But what does this term mean beyond trying to develop a competitive edge and strive for continuous business improvement? The Business Dictionary describes it as `An organisation that acquires knowledge and innovates fast enough to survive and thrive in a rapidly changing environment`. Harvard Business Review states that `Continuous improvement requires a commitment to learning` and both hypothesis’s I fully support, but often in organisations the basics are not always evident.
When I discuss with customers how their end of project lessons learned process is conducted, it often does not include any discussions relating to the BIM implementation, risk management processes or competencies across the project team relating to digital delivery. I would urge all organisations to use and expand upon their current lessons learned process to start that journey towards a learning organisation through collecting knowledge that will inform future project delivery and business strategy. Yes of course you can still review BIM adoption rates and maturity using tools such as those from Penn State University or equivalent, but don’t forget capturing lessons learned as well so the next project is better than the last, and trends can be identified.
Every organisation I have ever personally worked within always communicated that the most important resource is their employee’s. I am sure many of you reading this will be nodding in agreement. Of course this would be a natural, initial place to develop a learning organisation, based on knowledge and a supporting culture within the business. However, knowledge invested in and retained by individuals rather than across an organisation is a significant business risk. If we consider BIM Managers or equivalent titles and job roles, who naturally must soak up knowledge like a sponge, the major risk is if they leave the business the knowledge invested in and gained leaves at the same time. This can result in a saw tooth approach to knowledge development and retention. To manage this risk, succession planning and considering how training and knowledge retention is implemented is key in my opinion.
Investing in more than one employee on any training course is the first and easiest solution. It helps support succession planning, but also when implementing the knowledge gained through a training course. For example, when delivering COBie on projects, or learning how to use Dynamo, by having more than one person on the course allows for peer support following the training and an increased chance of knowledge retention. In this example, we now have two employees trained. The next obvious step is how to capture this knowledge derived from the initial training event and during implementation so it can be shared across the wider business. Documentation such as Standard Operating Procedures (SOP) add value and can be aligned to other business systems. For example, maybe this new COBie knowledge will become a short in-house course or instruction for staff to be included in future staff training matrixes. However, despite it being good practice to write an SOP, my personal recommendation is to also develop short video presentations to explain clearly the new procedure or good working practices.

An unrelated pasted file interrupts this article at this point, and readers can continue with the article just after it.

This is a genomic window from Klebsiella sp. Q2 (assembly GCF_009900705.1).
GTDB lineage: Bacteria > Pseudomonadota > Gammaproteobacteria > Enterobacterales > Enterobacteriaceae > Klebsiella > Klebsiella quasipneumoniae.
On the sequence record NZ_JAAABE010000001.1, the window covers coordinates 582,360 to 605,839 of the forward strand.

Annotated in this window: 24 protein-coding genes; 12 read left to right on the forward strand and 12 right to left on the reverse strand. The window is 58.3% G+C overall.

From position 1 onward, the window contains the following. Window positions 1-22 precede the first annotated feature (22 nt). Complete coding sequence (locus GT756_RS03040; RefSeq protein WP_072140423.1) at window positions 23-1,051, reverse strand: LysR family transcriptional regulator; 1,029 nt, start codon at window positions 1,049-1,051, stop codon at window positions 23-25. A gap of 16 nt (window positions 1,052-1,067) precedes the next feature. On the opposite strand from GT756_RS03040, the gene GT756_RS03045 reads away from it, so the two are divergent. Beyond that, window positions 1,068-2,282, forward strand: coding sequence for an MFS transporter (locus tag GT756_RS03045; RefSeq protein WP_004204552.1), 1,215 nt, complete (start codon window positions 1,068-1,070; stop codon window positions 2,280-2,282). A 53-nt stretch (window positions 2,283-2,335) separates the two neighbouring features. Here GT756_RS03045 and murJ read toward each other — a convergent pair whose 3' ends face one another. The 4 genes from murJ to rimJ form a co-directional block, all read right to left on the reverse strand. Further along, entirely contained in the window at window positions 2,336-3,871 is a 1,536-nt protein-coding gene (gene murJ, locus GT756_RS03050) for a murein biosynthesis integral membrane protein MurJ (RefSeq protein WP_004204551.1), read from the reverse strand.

We live in a multi-media consumer world and I am sure most of us would agree that YouTube might be one of the places we would search for advice or knowledge on a subject. For example, how to do something in Excel, fix a leaking radiator or learn about a new hobby. When it comes to content in the public domain it can be very variable, so having control over this content is key and this comes back to developing a learning organisation. By asking all employees as standard practice to provide a short video presentation on an industry event they attended, new functionality in software such as Revit or new workflows will start to build up a significant knowledge bank that can be retained, de-risking the impact of employee’s leaving the business. Content that can be easily consumed and enjoyed by all employees. This approach may also have a positive impact on the culture of the business.
Finally, you need to consider having a repository for all of this knowledge whether it is in text or multi-media format. We support a platform called Pinnacle Series which has been specifically designed for the architecture, engineering and construction industry. It’s not only pre-loaded with Autodesk and a variety of software e-Learning material, but also enables you to upload your own material. Pinnacle Series provides a central online resource, methods for developing staff training plans, and may include tests for ensuring knowledge has been learnt and retained by individuals.
In summary, in my opinion to become a learning organisation initially requires increased collection and sharing of knowledge, applying more rigorous and expansive lessons learned and moving away from investing in individuals in isolations to a point where succession planning and the risk of knowledge leaving the business becomes a managed process.
Talk to us about becoming a learning organisation. We can work with you to achieve your business goals and implement processes that work for you.
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